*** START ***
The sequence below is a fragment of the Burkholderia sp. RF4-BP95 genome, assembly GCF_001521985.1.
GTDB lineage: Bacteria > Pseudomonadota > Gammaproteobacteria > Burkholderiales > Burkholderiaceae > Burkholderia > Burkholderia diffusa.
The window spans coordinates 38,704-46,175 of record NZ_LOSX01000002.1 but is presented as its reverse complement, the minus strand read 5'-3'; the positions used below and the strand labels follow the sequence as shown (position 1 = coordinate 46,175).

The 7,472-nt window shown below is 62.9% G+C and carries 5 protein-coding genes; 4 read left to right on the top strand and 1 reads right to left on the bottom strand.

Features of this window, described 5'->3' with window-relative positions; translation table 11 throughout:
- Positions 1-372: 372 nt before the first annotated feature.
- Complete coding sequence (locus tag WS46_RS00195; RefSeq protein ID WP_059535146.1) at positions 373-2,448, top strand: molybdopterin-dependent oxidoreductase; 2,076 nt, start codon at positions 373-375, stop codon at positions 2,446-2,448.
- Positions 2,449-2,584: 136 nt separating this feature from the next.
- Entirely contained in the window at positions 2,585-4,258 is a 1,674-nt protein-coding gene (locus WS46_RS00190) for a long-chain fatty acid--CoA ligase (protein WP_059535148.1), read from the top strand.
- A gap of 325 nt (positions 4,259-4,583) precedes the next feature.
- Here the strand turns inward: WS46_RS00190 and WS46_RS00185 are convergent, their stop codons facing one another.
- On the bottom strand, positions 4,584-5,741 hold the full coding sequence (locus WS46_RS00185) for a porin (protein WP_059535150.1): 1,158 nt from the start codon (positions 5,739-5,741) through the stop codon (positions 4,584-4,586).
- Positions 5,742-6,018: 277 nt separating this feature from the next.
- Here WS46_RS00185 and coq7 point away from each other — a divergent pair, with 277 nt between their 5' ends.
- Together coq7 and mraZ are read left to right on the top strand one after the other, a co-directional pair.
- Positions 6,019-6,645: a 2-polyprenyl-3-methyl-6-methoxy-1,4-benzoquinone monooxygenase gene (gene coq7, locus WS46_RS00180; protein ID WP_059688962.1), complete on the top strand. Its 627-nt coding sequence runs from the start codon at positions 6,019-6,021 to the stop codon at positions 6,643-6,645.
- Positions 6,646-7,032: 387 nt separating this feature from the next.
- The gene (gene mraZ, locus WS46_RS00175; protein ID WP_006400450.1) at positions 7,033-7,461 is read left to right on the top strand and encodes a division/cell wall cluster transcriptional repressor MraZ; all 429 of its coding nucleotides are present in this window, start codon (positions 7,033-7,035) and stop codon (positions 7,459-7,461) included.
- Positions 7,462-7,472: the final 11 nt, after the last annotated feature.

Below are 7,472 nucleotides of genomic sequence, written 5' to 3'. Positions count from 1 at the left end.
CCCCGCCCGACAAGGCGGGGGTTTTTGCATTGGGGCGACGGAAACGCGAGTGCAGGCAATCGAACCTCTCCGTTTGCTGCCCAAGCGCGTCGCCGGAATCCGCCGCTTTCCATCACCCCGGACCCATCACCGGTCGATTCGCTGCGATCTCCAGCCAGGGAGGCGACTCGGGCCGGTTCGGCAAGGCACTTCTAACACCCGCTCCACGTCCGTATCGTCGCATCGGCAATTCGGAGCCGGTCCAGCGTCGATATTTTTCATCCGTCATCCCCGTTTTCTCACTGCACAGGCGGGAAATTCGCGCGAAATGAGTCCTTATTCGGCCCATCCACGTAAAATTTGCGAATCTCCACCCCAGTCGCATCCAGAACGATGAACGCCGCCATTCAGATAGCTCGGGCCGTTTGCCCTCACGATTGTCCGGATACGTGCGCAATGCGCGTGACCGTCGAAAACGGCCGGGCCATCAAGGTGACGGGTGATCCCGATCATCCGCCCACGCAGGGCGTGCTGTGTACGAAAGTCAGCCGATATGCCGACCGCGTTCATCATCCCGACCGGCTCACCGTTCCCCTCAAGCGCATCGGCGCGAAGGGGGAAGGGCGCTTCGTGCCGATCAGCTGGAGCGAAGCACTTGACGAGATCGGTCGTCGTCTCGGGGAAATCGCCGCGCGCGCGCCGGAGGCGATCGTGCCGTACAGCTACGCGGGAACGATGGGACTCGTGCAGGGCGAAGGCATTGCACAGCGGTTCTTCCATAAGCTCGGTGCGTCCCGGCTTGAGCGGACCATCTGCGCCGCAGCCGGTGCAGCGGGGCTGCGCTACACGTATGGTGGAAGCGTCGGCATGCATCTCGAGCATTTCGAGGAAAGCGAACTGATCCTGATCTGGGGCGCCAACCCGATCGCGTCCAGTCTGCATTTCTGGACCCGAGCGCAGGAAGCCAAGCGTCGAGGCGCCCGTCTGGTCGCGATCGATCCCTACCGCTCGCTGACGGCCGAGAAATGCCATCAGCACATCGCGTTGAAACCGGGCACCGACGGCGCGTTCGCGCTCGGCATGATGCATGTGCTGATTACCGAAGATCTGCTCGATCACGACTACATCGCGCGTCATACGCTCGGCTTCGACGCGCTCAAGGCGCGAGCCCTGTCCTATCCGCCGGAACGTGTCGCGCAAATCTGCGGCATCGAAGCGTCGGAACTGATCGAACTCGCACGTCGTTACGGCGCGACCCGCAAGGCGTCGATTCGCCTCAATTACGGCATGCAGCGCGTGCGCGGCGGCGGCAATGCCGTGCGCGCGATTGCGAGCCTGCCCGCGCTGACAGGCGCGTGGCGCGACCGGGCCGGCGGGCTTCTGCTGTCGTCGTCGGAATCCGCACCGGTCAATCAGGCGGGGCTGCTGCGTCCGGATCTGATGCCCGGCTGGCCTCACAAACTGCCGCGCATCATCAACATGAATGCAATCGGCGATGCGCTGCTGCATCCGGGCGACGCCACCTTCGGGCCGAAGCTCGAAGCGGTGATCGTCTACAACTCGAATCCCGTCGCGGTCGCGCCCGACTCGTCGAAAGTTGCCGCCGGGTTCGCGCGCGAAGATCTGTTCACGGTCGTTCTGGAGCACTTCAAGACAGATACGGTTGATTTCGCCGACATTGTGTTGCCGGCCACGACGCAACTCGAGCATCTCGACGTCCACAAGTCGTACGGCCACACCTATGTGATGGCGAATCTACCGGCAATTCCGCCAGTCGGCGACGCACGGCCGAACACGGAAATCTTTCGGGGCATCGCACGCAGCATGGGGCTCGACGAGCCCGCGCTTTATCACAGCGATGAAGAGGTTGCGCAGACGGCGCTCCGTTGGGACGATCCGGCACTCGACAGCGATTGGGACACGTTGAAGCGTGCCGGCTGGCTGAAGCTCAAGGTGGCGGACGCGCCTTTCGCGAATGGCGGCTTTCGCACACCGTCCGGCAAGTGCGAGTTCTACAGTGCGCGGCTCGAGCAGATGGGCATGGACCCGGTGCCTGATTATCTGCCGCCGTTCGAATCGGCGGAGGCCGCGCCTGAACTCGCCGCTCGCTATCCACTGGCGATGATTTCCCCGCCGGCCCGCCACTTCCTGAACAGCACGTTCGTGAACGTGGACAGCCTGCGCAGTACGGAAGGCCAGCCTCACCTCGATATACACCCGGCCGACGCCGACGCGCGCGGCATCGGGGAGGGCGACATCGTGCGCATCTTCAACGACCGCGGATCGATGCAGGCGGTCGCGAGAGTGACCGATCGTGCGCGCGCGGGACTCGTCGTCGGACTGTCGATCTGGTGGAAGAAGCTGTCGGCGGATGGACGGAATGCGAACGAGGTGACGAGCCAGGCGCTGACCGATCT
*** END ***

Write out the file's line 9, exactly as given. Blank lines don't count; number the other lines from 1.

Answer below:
- Entirely contained in the window at positions 2,585-4,258 is a 1,674-nt protein-coding gene (locus WS46_RS00190) for a long-chain fatty acid--CoA ligase (protein WP_059535148.1), read from the top strand.